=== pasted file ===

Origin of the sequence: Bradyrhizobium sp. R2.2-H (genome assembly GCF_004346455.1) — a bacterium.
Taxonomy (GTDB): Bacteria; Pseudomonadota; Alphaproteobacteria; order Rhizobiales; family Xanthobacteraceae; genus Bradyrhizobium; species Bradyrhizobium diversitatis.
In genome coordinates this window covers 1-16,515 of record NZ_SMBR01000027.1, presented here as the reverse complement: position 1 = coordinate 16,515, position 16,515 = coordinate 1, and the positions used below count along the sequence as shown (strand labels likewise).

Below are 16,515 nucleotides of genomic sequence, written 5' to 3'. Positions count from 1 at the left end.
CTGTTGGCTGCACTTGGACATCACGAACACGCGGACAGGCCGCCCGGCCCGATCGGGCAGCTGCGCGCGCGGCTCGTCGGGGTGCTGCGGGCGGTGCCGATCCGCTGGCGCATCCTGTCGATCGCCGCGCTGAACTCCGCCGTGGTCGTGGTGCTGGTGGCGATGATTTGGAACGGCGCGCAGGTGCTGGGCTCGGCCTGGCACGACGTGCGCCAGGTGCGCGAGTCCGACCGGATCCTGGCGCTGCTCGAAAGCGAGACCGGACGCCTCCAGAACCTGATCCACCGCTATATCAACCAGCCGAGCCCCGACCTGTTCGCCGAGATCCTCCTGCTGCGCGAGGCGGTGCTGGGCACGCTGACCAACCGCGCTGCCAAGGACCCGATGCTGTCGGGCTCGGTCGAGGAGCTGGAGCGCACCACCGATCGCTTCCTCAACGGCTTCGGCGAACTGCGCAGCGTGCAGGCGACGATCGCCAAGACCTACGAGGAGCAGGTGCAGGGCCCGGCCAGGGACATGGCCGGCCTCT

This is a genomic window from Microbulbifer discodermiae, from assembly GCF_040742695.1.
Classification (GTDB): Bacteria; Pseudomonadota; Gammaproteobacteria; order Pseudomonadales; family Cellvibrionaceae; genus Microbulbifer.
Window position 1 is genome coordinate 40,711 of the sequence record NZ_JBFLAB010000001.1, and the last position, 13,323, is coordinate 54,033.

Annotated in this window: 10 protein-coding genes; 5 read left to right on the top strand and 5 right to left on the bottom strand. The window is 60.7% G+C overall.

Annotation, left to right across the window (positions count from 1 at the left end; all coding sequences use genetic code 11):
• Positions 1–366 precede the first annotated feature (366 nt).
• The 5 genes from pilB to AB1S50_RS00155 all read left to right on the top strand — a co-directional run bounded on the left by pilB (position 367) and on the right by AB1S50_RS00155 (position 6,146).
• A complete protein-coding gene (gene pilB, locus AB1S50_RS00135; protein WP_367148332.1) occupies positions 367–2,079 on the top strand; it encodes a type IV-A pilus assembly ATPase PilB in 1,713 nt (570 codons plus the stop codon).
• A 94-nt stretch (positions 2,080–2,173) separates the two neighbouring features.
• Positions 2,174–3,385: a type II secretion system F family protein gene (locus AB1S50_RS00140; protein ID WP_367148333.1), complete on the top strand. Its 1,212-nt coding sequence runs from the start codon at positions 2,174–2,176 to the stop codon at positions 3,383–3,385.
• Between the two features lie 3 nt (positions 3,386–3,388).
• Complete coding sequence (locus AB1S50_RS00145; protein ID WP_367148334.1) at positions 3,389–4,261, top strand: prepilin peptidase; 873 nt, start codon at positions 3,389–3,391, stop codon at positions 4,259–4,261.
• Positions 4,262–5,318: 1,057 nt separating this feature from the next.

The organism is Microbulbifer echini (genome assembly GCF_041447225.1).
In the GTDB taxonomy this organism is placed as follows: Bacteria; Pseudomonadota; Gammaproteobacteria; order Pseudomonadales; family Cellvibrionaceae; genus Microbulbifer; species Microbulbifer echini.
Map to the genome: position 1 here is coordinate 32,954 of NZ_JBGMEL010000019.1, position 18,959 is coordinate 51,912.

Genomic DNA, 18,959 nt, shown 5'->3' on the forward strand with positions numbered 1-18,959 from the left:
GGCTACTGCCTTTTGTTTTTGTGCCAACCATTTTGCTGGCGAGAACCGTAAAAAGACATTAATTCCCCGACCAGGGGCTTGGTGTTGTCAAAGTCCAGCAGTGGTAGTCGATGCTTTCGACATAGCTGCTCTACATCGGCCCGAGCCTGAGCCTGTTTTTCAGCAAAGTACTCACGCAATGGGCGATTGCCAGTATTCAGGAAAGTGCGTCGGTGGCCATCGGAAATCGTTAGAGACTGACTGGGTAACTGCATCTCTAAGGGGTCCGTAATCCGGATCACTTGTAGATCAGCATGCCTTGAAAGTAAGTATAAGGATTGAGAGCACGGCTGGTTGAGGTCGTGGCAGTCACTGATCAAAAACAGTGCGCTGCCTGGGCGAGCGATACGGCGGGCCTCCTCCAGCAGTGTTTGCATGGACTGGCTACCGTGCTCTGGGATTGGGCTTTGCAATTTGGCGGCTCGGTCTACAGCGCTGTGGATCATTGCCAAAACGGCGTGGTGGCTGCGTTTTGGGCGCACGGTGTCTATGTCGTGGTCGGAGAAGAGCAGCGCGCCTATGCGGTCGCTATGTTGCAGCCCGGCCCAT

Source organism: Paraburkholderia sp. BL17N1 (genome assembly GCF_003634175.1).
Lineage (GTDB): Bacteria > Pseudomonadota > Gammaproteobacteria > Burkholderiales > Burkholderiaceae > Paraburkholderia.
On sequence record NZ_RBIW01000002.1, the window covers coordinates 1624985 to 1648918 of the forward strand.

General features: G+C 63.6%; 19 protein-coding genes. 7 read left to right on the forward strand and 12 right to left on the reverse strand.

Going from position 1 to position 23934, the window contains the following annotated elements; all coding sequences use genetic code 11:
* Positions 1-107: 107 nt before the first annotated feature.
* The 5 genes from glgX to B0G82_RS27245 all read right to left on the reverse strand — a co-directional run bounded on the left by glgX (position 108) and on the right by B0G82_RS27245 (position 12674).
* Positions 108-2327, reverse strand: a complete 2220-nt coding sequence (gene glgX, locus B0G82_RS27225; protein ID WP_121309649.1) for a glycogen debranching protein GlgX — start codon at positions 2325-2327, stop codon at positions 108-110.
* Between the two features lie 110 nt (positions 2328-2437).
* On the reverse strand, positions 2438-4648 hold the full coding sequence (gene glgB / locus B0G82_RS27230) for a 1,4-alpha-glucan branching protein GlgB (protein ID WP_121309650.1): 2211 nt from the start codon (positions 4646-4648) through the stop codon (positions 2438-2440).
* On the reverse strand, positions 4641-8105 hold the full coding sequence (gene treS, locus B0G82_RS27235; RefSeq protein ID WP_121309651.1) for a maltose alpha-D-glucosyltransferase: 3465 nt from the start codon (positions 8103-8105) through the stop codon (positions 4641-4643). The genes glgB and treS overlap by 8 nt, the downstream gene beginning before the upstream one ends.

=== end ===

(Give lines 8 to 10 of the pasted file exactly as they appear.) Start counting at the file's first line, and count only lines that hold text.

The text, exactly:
Window position 1 is genome coordinate 40,711 of the sequence record NZ_JBFLAB010000001.1, and the last position, 13,323, is coordinate 54,033.

Annotated in this window: 10 protein-coding genes; 5 read left to right on the top strand and 5 right to left on the bottom strand. The window is 60.7% G+C overall.

Annotation, left to right across the window (positions count from 1 at the left end; all coding sequences use genetic code 11):